I know Staten Island…and it ain’t no Vegas…Whether its cards, ponies, or the pigskin classic, Staten Island (Richmond County, New York) District Attorney Dan Donovan doesn’t want any of it in his county. Unfortunately for 28 people allegedly involved in a gambling ring, this lesson was learned the hard way. Charged with Enterprise Corruption, Money Laundering and Promoting Gambling in the First Degree, many of the defendants face up to 25 years in prison as well as a mandatory minimum term of up to three years incarceration if they are convicted of being a part of the fraud scheme. While not out of the woods, more than half of the alleged co-conspirators are charged with Promoting Gambling in the Second Degree. This “A” misdemeanor is punishable by up to one year jail on Rikers Island.
According to prosecutors, over $5.5 million was seized in law enforcement raids and search warrants executed in New York and New Jersey. The investigation, which culminated in the arrests today and earlier indictments, began two years ago when police began to use wire taps and surveillance to track their targets. These targets, now defendants charged with the more serious felonies, include:
Joseph Stentella, Vito W. Maccarone Jr., Anthony J. Stentella, Steven J. Carannante, Thomas Trapas, Daniel A. Venditti, Nedzad Karastanovic aka Najo, Keith Mory, Ramon R. Quevedo and Sanela Karastanovic. Mr. Karastanovic is charged with Criminal Sale of a Controlled Substance in the Third Degree as opposed to the gambling related crimes. If convicted, Mr. Karastanovic faces up to one to nine years in prison as a first time offender.
The following defendants are each charged with the misdeanor of Promoting Gambling in the Second Degree:
Kevin Costello, Frank Bavosi, Charles Deverin, James Fischetti, Donald Hawkins, Mark Kampe, Rose Igneri, Shawn Lamaestra, Alfred Madsen Jr., Michael O’Brien, Vincent Palumbo, Gerald Penna, Kevin Shimrock, Thomas Stuart, Alfred Tumolo Jr. and Roger Wuy.
Although I cannot comment on the strength and weakness of the case as I am not privy to any of the facts, generally, one is guilty of Enterprise Corruption when he is part of an ascertainable structure, an actual criminal enterprise exists, and he has the common goal of that enterprise. If there is no structure and instead there is a lose knit group of fraudsters, Enterprise Corruption will not stand. Having said that, New York State’s RICO statute is significantly more complicated and complex than defined here.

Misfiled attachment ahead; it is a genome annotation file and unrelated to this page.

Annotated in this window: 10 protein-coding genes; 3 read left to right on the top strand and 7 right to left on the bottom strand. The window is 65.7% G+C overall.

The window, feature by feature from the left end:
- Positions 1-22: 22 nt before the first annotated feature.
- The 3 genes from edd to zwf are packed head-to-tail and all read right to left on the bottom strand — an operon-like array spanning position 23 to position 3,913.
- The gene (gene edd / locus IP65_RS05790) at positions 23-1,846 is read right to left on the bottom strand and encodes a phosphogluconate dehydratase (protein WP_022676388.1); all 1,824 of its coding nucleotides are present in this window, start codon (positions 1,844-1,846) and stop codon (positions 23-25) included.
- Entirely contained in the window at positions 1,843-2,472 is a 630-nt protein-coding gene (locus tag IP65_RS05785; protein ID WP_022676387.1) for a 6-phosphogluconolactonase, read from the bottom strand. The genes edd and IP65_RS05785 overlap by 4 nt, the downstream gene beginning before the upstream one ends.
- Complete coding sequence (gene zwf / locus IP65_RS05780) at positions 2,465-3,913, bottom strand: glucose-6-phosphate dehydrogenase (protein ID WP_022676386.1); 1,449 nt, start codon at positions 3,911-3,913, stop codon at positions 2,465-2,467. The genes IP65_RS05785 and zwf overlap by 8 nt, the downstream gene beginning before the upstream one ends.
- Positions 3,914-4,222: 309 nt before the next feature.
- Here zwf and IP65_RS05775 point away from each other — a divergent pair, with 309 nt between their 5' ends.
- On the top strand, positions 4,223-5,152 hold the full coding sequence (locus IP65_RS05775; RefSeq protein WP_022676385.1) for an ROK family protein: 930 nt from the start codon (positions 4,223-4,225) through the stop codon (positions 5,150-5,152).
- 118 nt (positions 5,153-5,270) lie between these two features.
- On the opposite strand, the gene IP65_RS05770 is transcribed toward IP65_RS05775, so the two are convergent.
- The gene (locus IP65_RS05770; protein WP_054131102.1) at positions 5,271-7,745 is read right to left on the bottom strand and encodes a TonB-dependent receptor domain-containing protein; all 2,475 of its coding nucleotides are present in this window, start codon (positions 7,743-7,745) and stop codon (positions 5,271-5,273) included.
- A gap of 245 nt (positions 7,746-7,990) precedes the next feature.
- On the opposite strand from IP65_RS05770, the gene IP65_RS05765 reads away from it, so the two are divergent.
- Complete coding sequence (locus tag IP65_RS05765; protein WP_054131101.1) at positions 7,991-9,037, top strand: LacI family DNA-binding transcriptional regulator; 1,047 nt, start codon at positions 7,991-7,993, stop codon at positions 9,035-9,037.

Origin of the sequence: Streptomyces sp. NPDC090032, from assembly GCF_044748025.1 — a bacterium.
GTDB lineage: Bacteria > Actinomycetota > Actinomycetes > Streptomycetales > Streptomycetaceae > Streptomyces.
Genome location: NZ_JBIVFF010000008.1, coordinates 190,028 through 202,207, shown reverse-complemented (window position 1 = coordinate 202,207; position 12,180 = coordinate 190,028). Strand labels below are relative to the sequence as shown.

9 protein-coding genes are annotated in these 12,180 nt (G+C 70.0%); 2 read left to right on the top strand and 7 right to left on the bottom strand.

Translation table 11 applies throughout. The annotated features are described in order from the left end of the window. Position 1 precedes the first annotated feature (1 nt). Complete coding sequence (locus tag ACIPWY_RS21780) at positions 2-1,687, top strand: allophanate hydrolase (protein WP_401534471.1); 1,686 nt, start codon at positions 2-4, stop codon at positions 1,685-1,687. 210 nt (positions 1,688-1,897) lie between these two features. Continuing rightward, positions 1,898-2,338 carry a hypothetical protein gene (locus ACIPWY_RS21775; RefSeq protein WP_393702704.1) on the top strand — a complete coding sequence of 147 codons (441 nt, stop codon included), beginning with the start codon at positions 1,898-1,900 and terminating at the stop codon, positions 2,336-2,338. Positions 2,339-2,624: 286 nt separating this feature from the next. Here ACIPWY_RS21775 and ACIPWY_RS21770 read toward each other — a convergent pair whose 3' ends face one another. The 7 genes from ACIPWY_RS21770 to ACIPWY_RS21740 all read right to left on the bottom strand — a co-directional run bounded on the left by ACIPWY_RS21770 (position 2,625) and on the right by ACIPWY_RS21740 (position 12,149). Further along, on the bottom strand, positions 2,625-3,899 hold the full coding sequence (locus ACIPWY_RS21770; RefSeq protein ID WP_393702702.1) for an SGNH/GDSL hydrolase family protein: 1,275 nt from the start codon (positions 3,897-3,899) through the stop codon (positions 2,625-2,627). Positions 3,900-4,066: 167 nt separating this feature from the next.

The crimes of Promoting Gambling are much less complicated. For one to be guilty of the lesser second degree offense, one must knowingly advance or profit from unlawful gambling activity. There are numerous ways to bump this crime up to the felony level first degree crime. The likely subsection utilized by prosecutors in Staten Island is that those defendants charged with this offense engaged in bookmaking and received or excepted in any given day at least five thousand dollars worth of bets through at least five separate bets. Promoting Gambling in the First Degree is an “E” felony punishable by up to one and one third to four years in prison for a first time offender. As noted above, however, this crime while likely the substantive offense of the scheme is the least significant of all of the felonies charged in terms of potential punishment.
Certainly, time will tell what defenses are implemented and the manner in which each defendant confronts the case. Unfortunately, many of these men are likely sitting in local jails throughout New Jersey awaiting extradition to Las Ve…errr…Staten Island with ample time to determine their next step.
For in depth information on the crimes of Enterprise Corruption and Promoting Gambling, please review both the Saland Law PC website as well as the New York Criminal Lawyer Blog.
Founded by two former Manhattan prosecutors, Saland Law PC represents the accused at all stages of criminal investigations and arrests in the New York City area.